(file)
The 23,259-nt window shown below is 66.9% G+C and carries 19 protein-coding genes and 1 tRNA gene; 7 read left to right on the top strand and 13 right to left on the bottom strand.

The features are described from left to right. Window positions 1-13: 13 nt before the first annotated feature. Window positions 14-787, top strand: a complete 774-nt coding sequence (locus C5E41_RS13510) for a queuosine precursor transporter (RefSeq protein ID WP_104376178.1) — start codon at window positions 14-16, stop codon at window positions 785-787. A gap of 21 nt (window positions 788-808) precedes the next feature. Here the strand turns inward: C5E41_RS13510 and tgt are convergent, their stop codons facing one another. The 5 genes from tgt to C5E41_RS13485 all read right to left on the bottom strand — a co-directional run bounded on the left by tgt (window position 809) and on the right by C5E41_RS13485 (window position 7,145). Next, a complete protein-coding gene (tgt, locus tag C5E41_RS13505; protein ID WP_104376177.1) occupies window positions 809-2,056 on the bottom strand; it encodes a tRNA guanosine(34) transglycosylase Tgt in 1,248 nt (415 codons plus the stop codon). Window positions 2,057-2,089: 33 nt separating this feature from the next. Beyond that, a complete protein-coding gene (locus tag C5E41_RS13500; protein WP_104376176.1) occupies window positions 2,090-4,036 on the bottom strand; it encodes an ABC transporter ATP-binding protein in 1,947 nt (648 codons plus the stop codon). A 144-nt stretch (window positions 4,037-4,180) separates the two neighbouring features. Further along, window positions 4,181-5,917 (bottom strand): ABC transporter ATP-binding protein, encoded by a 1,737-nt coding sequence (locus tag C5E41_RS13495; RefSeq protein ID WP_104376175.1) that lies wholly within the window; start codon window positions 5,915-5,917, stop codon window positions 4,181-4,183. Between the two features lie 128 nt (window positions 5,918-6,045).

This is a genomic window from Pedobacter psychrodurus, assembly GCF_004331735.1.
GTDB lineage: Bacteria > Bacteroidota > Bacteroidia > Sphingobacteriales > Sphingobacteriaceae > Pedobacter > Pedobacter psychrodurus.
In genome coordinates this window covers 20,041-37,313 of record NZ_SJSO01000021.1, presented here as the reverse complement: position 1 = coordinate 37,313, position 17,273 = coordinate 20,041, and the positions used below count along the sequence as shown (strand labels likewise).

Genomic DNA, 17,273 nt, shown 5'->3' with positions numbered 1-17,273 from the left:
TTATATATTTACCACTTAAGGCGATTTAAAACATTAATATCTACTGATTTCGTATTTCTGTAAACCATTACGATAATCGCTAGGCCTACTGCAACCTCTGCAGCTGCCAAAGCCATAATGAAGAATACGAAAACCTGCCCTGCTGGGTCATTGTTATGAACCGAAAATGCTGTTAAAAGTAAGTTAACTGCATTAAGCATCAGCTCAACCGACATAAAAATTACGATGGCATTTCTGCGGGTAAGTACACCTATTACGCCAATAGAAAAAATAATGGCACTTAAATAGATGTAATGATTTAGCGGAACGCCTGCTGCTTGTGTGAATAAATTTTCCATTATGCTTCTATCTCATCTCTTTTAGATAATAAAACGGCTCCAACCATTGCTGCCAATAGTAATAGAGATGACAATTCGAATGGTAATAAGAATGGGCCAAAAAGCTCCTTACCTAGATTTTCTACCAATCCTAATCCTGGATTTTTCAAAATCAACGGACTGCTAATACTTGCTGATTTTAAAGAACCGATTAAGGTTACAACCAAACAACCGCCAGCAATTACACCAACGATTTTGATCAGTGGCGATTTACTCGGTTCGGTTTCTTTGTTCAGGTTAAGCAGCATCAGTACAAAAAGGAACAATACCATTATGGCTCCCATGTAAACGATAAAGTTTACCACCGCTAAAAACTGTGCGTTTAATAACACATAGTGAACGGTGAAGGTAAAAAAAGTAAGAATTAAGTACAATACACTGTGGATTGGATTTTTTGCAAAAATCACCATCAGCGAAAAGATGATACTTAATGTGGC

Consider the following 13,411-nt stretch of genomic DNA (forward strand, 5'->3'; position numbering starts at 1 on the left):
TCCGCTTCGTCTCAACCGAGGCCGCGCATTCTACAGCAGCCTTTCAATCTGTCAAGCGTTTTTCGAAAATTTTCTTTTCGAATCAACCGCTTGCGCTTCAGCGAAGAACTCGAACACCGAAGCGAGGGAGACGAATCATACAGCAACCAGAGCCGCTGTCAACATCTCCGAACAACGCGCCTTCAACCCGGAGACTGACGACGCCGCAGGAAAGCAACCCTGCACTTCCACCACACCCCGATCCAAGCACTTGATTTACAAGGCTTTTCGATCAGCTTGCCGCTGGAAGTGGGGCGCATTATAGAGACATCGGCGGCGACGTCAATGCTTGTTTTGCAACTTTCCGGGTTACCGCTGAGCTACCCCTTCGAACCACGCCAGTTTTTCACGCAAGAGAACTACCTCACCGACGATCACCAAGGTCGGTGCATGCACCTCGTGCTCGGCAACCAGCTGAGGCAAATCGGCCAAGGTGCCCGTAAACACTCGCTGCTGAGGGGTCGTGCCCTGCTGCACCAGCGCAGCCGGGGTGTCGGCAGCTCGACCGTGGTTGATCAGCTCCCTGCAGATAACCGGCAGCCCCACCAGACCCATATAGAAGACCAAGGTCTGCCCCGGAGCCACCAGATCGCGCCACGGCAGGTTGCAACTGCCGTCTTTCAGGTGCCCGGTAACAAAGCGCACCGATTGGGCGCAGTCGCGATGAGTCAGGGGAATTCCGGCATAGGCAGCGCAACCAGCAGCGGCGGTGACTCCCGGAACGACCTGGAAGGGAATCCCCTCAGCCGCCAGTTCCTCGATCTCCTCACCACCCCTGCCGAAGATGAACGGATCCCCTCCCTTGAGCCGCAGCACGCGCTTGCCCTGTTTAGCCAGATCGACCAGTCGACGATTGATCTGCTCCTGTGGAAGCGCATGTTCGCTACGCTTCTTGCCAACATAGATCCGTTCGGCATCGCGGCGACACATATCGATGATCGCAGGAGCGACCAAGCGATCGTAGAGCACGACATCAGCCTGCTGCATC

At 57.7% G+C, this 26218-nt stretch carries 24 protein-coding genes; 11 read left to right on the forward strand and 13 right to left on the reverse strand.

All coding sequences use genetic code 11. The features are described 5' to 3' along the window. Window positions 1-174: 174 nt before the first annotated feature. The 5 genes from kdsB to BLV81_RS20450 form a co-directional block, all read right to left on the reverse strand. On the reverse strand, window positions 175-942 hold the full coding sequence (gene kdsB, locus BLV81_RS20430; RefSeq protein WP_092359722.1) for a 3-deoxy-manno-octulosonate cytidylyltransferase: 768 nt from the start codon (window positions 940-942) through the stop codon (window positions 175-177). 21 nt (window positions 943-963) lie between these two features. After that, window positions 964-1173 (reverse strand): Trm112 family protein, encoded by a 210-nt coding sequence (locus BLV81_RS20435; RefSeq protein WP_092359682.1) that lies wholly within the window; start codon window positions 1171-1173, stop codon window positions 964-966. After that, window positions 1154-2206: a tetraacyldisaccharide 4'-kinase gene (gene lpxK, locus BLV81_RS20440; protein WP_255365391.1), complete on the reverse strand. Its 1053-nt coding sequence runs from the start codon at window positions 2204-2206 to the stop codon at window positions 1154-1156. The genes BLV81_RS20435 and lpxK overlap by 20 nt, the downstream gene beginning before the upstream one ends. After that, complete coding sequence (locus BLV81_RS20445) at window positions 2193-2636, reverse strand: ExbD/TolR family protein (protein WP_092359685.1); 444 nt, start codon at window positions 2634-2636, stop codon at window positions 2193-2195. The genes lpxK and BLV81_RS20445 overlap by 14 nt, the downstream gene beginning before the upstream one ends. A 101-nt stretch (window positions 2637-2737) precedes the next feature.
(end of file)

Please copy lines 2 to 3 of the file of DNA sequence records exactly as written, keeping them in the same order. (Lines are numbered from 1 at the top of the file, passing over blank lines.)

The features are described from left to right. Window positions 1-13: 13 nt before the first annotated feature. Window positions 14-787, top strand: a complete 774-nt coding sequence (locus C5E41_RS13510) for a queuosine precursor transporter (RefSeq protein ID WP_104376178.1) — start codon at window positions 14-16, stop codon at window positions 785-787. A gap of 21 nt (window positions 788-808) precedes the next feature. Here the strand turns inward: C5E41_RS13510 and tgt are convergent, their stop codons facing one another. The 5 genes from tgt to C5E41_RS13485 all read right to left on the bottom strand — a co-directional run bounded on the left by tgt (window position 809) and on the right by C5E41_RS13485 (window position 7,145). Next, a complete protein-coding gene (tgt, locus tag C5E41_RS13505; protein ID WP_104376177.1) occupies window positions 809-2,056 on the bottom strand; it encodes a tRNA guanosine(34) transglycosylase Tgt in 1,248 nt (415 codons plus the stop codon). Window positions 2,057-2,089: 33 nt separating this feature from the next. Beyond that, a complete protein-coding gene (locus tag C5E41_RS13500; protein WP_104376176.1) occupies window positions 2,090-4,036 on the bottom strand; it encodes an ABC transporter ATP-binding protein in 1,947 nt (648 codons plus the stop codon). A 144-nt stretch (window positions 4,037-4,180) separates the two neighbouring features. Further along, window positions 4,181-5,917 (bottom strand): ABC transporter ATP-binding protein, encoded by a 1,737-nt coding sequence (locus tag C5E41_RS13495; RefSeq protein ID WP_104376175.1) that lies wholly within the window; start codon window positions 5,915-5,917, stop codon window positions 4,181-4,183. Between the two features lie 128 nt (window positions 5,918-6,045).

This is a genomic window from Pedobacter psychrodurus, assembly GCF_004331735.1.